x Abu Dhabi, UAESunday 23 July 2017

US consortium wins $14m Basra port contract

Iraq has signs agreement with a US infrastructure consortium to modernise and operate Basra's downtown port facilities.

Iraq has signed a US$14 million (Dh51.4m) agreement with an American infrastructure consortium headed by a former Pentagon official as well as the chairman of Hyatt Hotels, to modernise and operate Basra's downtown port facilities.

The contract, awarded by Iraq's transport ministry and the General Company for Ports of Iraq, covers the 93-year-old historic Maqal Port, and is part of a strategic upgrading of the country's Shatt Al Arab waterway ports.

Currently, Iraq's only other modern port is at Umm Qasr, about 64km along the Shatt Al Arab from Basra.

"Modernising Maqal Port is one step in Iraq's greater vision to improve and expand our country's shipping and port capabilities," said Hadi Al Amiri, the Iraqi transport minister. "It sends a strong message to international investors that Iraq is truly ripe for investment."

The consortium, headed by North America Western Asia Holdings (Nawah), will invest in a new heavy-lift crane as well as container-handling capabilities, and will build a modern container yard adjacent to one of the port's 14 berths.

As part of the 10-year agreement, it will also dredge the Shatt Al Arab to nine metres, transforming Maqal into a "deep water" port.

Other members of the consortium are the New Jersey-based Triton Container International, the world's largest owner-lessor of marine cargo containers, and the Chicago-based Marmon Crane Services, an international owner, operator and lessor of crane equipment that operates in 14 countries.

"The speed at which Iraq can rebuild and become prosperous is greatly dependent upon the capacity of its ports," said Paul Brinkley, the Nawah chief executive. "The modernisation of Maqal Port is an important step in helping Basra regain its status as a key regional trading hub."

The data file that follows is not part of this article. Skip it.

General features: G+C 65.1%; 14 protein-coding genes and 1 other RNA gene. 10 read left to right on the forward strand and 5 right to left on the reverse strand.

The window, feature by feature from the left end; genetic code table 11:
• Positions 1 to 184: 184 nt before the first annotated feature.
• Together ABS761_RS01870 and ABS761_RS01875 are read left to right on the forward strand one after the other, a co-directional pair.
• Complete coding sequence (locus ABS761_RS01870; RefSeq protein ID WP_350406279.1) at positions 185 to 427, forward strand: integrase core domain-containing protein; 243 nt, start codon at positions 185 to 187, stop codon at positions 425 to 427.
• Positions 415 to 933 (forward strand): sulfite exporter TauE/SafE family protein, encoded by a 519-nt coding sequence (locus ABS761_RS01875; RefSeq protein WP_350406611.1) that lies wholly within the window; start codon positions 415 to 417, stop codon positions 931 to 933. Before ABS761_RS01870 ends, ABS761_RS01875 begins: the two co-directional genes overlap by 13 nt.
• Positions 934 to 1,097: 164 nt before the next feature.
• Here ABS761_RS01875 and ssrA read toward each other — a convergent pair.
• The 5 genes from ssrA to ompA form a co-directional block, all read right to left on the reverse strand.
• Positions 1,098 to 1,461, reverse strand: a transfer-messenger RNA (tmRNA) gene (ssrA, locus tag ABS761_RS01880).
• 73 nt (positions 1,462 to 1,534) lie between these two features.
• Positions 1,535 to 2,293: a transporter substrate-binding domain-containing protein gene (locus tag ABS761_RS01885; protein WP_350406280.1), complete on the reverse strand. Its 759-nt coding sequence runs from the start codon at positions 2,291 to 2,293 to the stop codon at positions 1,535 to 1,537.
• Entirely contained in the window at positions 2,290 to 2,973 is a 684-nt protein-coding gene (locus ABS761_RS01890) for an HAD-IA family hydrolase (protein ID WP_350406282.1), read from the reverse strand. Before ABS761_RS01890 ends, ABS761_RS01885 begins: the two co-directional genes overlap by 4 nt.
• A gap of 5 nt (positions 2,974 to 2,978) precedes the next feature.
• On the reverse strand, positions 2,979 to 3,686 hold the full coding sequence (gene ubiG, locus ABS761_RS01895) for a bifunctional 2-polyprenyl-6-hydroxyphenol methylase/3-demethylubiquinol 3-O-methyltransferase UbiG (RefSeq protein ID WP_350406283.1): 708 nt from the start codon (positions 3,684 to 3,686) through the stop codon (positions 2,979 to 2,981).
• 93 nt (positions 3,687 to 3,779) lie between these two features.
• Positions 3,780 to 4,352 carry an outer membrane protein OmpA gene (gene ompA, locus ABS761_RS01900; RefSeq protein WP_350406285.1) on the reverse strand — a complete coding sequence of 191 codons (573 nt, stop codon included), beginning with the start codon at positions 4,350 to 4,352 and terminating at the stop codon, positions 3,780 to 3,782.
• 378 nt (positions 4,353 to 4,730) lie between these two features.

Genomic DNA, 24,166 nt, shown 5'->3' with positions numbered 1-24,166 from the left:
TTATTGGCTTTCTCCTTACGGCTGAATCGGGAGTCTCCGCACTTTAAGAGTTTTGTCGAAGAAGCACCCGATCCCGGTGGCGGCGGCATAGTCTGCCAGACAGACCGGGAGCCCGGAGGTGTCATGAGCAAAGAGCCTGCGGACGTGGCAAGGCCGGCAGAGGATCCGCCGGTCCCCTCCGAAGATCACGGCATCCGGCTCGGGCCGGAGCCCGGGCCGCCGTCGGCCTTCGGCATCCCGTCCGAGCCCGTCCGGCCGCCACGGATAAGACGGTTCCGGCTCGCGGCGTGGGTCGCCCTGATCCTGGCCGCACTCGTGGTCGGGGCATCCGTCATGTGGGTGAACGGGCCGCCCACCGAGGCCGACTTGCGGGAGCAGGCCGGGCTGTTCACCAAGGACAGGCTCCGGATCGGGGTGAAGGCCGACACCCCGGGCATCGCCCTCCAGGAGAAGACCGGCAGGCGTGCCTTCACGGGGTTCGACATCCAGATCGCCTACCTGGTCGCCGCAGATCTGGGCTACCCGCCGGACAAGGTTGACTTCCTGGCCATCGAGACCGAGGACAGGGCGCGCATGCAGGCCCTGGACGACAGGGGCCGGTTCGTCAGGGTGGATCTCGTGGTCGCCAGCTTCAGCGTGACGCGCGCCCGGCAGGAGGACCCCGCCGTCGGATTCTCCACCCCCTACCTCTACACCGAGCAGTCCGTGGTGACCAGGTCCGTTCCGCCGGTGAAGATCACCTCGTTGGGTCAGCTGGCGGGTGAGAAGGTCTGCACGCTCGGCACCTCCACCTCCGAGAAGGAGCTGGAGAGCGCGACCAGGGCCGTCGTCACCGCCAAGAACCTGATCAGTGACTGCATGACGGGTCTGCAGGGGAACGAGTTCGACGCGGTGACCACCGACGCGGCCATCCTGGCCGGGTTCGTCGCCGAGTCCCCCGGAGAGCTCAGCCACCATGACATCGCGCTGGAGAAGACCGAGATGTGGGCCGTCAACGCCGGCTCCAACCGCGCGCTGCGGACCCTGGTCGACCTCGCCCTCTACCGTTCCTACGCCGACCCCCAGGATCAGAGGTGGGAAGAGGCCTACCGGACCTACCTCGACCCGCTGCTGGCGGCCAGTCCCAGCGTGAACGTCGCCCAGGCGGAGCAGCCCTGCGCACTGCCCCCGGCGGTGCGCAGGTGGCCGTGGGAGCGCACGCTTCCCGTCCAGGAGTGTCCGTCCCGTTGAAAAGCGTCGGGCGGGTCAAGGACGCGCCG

Mr Brinkley is a former deputy under secretary at the US defence department and was director of the task force for business and stability operations in Iraq, responsible for economic revitalisation and stabilisation efforts in the country.

Before joining the US government, Mr Brinkley held a number of senior executive roles with Silicon Valley technology companies, including JDS Uniphase and Nortel Networks.

He formed Nawah a year ago as a joint venture with Thomas Pritzker, an American businessman who is the chairman and chief executive of the private investment firm the Pritzker Organization, and executive chairman of Hyatt Hotels.

"Iraq is at a crossroads," added Mr Brinkley. "It is now at the point where private enterprise should take the lead and play a transformative role in the country's future. I believe in Iraq's future. And I believe that the opportunities there are significant in a wide range of industries."

The firm will commit capital to build businesses and offer advisory services to help blue-chip corporations access markets in the region.

"We have assembled the human and financial capital that will give us a unique ability to build long-term, profitable enterprises in a country that is in the formative stage of its growth," said Mr Pritzker, who is also Nawah's chairman.

"Iraq, like other countries in the region, has significant underlying demand for infrastructure, goods and services. Peace and prosperity are two sides of the same coin: viable, profitable businesses contribute to the creation of prosperous communities that enhance stability."

The company's management team includes experienced business leaders as well as regional experts, several of whom spent years working in Iraq and Afghanistan under the administrations of George W Bush and Barack Obama.

dblack@thenational.ae